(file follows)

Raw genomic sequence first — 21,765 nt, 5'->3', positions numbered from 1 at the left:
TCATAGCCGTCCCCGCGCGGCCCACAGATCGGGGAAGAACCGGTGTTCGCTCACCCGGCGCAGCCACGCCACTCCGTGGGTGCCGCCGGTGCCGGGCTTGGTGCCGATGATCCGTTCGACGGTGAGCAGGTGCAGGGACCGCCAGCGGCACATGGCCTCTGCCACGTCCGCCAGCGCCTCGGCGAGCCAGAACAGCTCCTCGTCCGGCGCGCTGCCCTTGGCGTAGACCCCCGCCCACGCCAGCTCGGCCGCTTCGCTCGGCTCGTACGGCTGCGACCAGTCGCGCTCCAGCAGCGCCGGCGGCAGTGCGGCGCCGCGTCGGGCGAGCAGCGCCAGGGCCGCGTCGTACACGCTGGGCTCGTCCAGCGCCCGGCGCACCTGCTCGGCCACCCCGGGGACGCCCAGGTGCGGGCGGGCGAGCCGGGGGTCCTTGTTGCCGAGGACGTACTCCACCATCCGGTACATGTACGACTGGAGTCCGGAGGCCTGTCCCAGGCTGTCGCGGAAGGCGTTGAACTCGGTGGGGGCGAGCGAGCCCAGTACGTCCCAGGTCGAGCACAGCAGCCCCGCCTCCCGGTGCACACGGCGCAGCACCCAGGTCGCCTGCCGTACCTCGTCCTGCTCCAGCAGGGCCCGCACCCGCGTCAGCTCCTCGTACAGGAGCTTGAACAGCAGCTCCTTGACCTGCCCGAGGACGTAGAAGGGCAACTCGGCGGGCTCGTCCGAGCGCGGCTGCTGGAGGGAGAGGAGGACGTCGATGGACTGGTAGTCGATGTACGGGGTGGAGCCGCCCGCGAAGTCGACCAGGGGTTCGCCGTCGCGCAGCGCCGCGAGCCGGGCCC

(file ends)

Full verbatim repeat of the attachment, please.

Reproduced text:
Raw genomic sequence first — 21,765 nt, 5'->3', positions numbered from 1 at the left:
TCATAGCCGTCCCCGCGCGGCCCACAGATCGGGGAAGAACCGGTGTTCGCTCACCCGGCGCAGCCACGCCACTCCGTGGGTGCCGCCGGTGCCGGGCTTGGTGCCGATGATCCGTTCGACGGTGAGCAGGTGCAGGGACCGCCAGCGGCACATGGCCTCTGCCACGTCCGCCAGCGCCTCGGCGAGCCAGAACAGCTCCTCGTCCGGCGCGCTGCCCTTGGCGTAGACCCCCGCCCACGCCAGCTCGGCCGCTTCGCTCGGCTCGTACGGCTGCGACCAGTCGCGCTCCAGCAGCGCCGGCGGCAGTGCGGCGCCGCGTCGGGCGAGCAGCGCCAGGGCCGCGTCGTACACGCTGGGCTCGTCCAGCGCCCGGCGCACCTGCTCGGCCACCCCGGGGACGCCCAGGTGCGGGCGGGCGAGCCGGGGGTCCTTGTTGCCGAGGACGTACTCCACCATCCGGTACATGTACGACTGGAGTCCGGAGGCCTGTCCCAGGCTGTCGCGGAAGGCGTTGAACTCGGTGGGGGCGAGCGAGCCCAGTACGTCCCAGGTCGAGCACAGCAGCCCCGCCTCCCGGTGCACACGGCGCAGCACCCAGGTCGCCTGCCGTACCTCGTCCTGCTCCAGCAGGGCCCGCACCCGCGTCAGCTCCTCGTACAGGAGCTTGAACAGCAGCTCCTTGACCTGCCCGAGGACGTAGAAGGGCAACTCGGCGGGCTCGTCCGAGCGCGGCTGCTGGAGGGAGAGGAGGACGTCGATGGACTGGTAGTCGATGTACGGGGTGGAGCCGCCCGCGAAGTCGACCAGGGGTTCGCCGTCGCGCAGCGCCGCGAGCCGGGCCC